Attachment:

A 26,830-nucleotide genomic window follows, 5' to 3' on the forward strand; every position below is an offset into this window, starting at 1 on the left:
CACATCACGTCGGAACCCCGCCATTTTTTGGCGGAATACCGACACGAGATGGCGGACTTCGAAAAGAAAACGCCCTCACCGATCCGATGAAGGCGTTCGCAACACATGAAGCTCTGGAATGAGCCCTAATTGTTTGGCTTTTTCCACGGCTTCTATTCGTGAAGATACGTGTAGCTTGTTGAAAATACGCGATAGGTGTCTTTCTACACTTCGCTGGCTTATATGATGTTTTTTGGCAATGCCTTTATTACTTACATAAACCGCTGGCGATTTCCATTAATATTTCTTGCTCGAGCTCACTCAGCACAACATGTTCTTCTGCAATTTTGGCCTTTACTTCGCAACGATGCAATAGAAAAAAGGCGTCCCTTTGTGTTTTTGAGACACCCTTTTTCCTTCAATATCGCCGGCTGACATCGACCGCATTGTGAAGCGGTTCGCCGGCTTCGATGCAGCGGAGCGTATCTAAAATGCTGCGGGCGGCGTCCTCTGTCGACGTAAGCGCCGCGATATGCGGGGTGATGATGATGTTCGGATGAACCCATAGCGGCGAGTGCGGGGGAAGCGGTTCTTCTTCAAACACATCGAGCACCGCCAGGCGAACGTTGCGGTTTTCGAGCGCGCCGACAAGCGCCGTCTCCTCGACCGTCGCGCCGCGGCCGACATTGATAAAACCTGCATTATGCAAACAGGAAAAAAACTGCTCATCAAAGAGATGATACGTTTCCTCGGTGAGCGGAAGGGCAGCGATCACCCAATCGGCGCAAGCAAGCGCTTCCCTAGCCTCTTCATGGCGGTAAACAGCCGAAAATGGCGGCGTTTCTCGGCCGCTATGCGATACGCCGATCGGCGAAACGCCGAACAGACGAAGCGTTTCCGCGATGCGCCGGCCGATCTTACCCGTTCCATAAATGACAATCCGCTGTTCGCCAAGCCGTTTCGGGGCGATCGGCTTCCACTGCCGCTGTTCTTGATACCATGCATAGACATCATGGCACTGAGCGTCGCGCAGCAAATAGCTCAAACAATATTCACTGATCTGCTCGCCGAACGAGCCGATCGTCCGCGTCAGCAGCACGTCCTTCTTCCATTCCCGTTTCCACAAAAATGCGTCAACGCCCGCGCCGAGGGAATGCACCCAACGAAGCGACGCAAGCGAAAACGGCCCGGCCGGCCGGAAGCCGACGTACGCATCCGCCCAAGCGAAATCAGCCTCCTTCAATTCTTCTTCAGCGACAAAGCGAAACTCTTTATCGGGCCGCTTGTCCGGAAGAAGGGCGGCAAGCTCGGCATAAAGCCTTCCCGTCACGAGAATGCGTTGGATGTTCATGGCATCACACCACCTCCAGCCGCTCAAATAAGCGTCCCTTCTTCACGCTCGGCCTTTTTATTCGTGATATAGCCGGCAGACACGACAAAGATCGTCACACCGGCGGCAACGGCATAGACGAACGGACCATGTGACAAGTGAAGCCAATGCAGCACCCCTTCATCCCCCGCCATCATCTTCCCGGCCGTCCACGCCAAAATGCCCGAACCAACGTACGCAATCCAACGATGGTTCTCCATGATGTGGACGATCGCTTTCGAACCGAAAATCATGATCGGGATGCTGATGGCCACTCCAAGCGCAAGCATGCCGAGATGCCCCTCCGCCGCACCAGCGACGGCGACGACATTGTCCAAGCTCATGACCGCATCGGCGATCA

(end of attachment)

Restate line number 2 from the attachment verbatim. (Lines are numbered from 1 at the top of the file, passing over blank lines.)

CACATCACGTCGGAACCCCGCCATTTTTTGGCGGAATACCGACACGAGATGGCGGACTTCGAAAAGAAAACGCCCTCACCGATCCGATGAAGGCGTTCGCAACACATGAAGCTCTGGAATGAGCCCTAATTGTTTGGCTTTTTCCACGGCTTCTATTCGTGAAGATACGTGTAGCTTGTTGAAAATACGCGATAGGTGTCTTTCTACACTTCGCTGGCTTATATGATGTTTTTTGGCAATGCCTTTATTACTTACATAAACCGCTGGCGATTTCCATTAATATTTCTTGCTCGAGCTCACTCAGCACAACATGTTCTTCTGCAATTTTGGCCTTTACTTCGCAACGATGCAATAGAAAAAAGGCGTCCCTTTGTGTTTTTGAGACACCCTTTTTCCTTCAATATCGCCGGCTGACATCGACCGCATTGTGAAGCGGTTCGCCGGCTTCGATGCAGCGGAGCGTATCTAAAATGCTGCGGGCGGCGTCCTCTGTCGACGTAAGCGCCGCGATATGCGGGGTGATGATGATGTTCGGATGAACCCATAGCGGCGAGTGCGGGGGAAGCGGTTCTTCTTCAAACACATCGAGCACCGCCAGGCGAACGTTGCGGTTTTCGAGCGCGCCGACAAGCGCCGTCTCCTCGACCGTCGCGCCGCGGCCGACATTGATAAAACCTGCATTATGCAAACAGGAAAAAAACTGCTCATCAAAGAGATGATACGTTTCCTCGGTGAGCGGAAGGGCAGCGATCACCCAATCGGCGCAAGCAAGCGCTTCCCTAGCCTCTTCATGGCGGTAAACAGCCGAAAATGGCGGCGTTTCTCGGCCGCTATGCGATACGCCGATCGGCGAAACGCCGAACAGACGAAGCGTTTCCGCGATGCGCCGGCCGATCTTACCCGTTCCATAAATGACAATCCGCTGTTCGCCAAGCCGTTTCGGGGCGATCGGCTTCCACTGCCGCTGTTCTTGATACCATGCATAGACATCATGGCACTGAGCGTCGCGCAGCAAATAGCTCAAACAATATTCACTGATCTGCTCGCCGAACGAGCCGATCGTCCGCGTCAGCAGCACGTCCTTCTTCCATTCCCGTTTCCACAAAAATGCGTCAACGCCCGCGCCGAGGGAATGCACCCAACGAAGCGACGCAAGCGAAAACGGCCCGGCCGGCCGGAAGCCGACGTACGCATCCGCCCAAGCGAAATCAGCCTCCTTCAATTCTTCTTCAGCGACAAAGCGAAACTCTTTATCGGGCCGCTTGTCCGGAAGAAGGGCGGCAAGCTCGGCATAAAGCCTTCCCGTCACGAGAATGCGTTGGATGTTCATGGCATCACACCACCTCCAGCCGCTCAAATAAGCGTCCCTTCTTCACGCTCGGCCTTTTTATTCGTGATATAGCCGGCAGACACGACAAAGATCGTCACACCGGCGGCAACGGCATAGACGAACGGACCATGTGACAAGTGAAGCCAATGCAGCACCCCTTCATCCCCCGCCATCATCTTCCCGGCCGTCCACGCCAAAATGCCCGAACCAACGTACGCAATCCAACGATGGTTCTCCATGATGTGGACGATCGCTTTCGAACCGAAAATCATGATCGGGATGCTGATGGCCACTCCAAGCGCAAGCATGCCGAGATGCCCCTCCGCCGCACCAGCGACGGCGACGACATTGTCCAAGCTCATGACCGCATCGGCGATCA